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dc.contributor.authorSwanepoel, Andrew J.en_US
dc.contributor.authorSwanepoel, Corneliaen_US
dc.contributor.authorRees, Daviden_US
dc.contributor.authorRenton, Kevinen_US
dc.contributor.authorKromhout, Hansen_US
dc.date.accessioned2012-02-29T09:51:52Z
dc.date.available2012-02-29T09:51:52Z
dc.date.issued2010en_US
dc.identifier.citationSwanepoel, A.J. et al. 2010. Quartz exposure in agriculture: literature review and South African survey. Annals of occupational hygiene, 54(3):281-292. [https://doi.org/10.1093/annhyg/meq003]en_US
dc.identifier.issn0003-4878en_US
dc.identifier.issn1475-3162 (Online)en_US
dc.identifier.urihttp://hdl.handle.net/10394/6063
dc.identifier.urihttps://doi.org/10.1093/annhyg/meq003
dc.identifier.urihttps://academic.oup.com/annweh/article-lookup/doi/10.1093/annhyg/meq003
dc.description.abstractObjectives: To review the published literature on respirable quartz exposure and associated disease in agricultural related settings systematically and to describe personal respirable dust and quartz measurements collected on a sandy soil farm in the Free State province of South Africa. Methods: The published studies on exposure to respirable silica and quartz in agriculture and related settings (to June 2009) were searched systematically through ‘PubMed’ and critiqued. A farm in the sandy soil region of the Free State province of South Africa producing typical crops for the region was identified and 138 respirable dust and respirable quartz measurements were collected from July 2006–August 2008 during major farming operations. Results: In total, 17 studies were identified: 11 investigated respirable quartz exposure on farms and 6 quartz-related diseases in agricultural settings. They provided convincing evidence of a respirable quartz risk on sandy soil farms but scant evidence of associated disease. Respirable quartz measurements from the South African farm ranged from not detectable to 626 μg m−3 and confirmed the quartz risk as some concentrations exceeded generally accepted occupational exposure limits in all jobs evaluated, even though the majority of respirable dust concentrations were well below a commonly used occupational exposure limit of 2 mg m−3. Twelve of 138 respirable dust measurements (9%) and 18 of 138 respirable quartz measurements (13%) exceeded commonly used occupational exposure limits of 2 mg m−3 and 100 μg m−3, respectively. The highest time weighted average respirable quartz concentration of 626 μg m−3 was during wheat planting activities. Fifty-seven percent of the respirable quartz measurements exceeded the American Conference of Governmental Industrial Hygienists (ACGIH) Threshold Limit Value (TLV) of 25 μg m−3. Quartz percentages of the respirable dust ranged from 0.3 to 94.4% with an overall median of 13.4%. Conclusion: Despite its ubiquity, little is known about quartz exposure in the agricultural industry; but this study demonstrates significant potential for overexposure in some settings. Further research is required to quantify quartz exposure and identify settings and tasks that place farmers and farmworkers at risk of quartz-associated diseases so that controls can be implemented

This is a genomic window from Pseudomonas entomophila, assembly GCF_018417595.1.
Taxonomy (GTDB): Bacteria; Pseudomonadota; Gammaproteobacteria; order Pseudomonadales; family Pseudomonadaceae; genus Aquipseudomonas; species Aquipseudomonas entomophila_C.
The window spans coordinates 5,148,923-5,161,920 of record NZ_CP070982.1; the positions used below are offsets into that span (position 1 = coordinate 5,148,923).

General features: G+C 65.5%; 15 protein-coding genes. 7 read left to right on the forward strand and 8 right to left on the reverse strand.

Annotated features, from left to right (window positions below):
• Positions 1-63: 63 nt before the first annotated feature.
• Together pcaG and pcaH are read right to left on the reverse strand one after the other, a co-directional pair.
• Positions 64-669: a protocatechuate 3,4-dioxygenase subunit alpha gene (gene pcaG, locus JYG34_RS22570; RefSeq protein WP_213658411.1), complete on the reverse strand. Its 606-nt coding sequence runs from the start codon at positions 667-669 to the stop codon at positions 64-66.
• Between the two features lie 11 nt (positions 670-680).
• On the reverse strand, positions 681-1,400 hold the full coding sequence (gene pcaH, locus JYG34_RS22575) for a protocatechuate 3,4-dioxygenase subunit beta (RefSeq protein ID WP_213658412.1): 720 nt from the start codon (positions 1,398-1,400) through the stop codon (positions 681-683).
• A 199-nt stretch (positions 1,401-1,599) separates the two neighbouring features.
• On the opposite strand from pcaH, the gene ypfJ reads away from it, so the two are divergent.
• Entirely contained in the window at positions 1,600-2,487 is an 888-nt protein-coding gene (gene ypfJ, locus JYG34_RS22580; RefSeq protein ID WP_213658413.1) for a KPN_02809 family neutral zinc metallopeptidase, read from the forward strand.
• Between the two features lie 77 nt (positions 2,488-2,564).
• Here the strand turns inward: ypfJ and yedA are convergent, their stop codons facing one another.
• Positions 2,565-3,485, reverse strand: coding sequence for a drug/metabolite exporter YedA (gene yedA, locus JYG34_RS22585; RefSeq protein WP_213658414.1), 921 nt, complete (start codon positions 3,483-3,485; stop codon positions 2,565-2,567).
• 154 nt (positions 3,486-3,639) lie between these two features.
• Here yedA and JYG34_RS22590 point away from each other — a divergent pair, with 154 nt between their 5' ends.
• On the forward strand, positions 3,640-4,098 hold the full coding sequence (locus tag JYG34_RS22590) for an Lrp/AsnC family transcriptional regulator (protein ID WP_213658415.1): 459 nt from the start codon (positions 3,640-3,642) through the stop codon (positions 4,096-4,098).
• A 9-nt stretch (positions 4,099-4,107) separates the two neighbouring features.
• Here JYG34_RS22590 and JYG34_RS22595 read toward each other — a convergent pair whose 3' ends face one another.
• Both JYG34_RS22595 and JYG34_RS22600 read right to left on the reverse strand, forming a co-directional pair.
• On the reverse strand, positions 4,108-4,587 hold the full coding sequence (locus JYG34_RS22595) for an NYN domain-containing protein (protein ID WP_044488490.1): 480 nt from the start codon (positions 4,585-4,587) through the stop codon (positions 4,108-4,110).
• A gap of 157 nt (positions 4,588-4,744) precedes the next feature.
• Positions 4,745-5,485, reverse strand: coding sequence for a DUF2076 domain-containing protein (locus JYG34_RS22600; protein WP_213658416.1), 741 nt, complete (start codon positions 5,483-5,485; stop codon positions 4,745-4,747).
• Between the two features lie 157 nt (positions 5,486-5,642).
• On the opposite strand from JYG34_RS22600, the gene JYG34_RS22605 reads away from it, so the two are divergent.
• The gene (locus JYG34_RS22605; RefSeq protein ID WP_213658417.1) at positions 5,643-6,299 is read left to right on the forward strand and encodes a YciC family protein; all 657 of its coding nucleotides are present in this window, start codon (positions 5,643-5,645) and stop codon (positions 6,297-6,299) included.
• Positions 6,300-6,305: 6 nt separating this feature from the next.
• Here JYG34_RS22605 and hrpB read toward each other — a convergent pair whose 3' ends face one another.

dc.publisherOxford Univ Pressen_US
dc.subjectagriculture
dc.subjectquartz
dc.subjectsilica
dc.subjectsilicosis
dc.titleQuartz exposure in agriculture: literature review and South African surveyen_US
dc.contributor.researchID11086637 - Swanepoel, Cornelia Johanna


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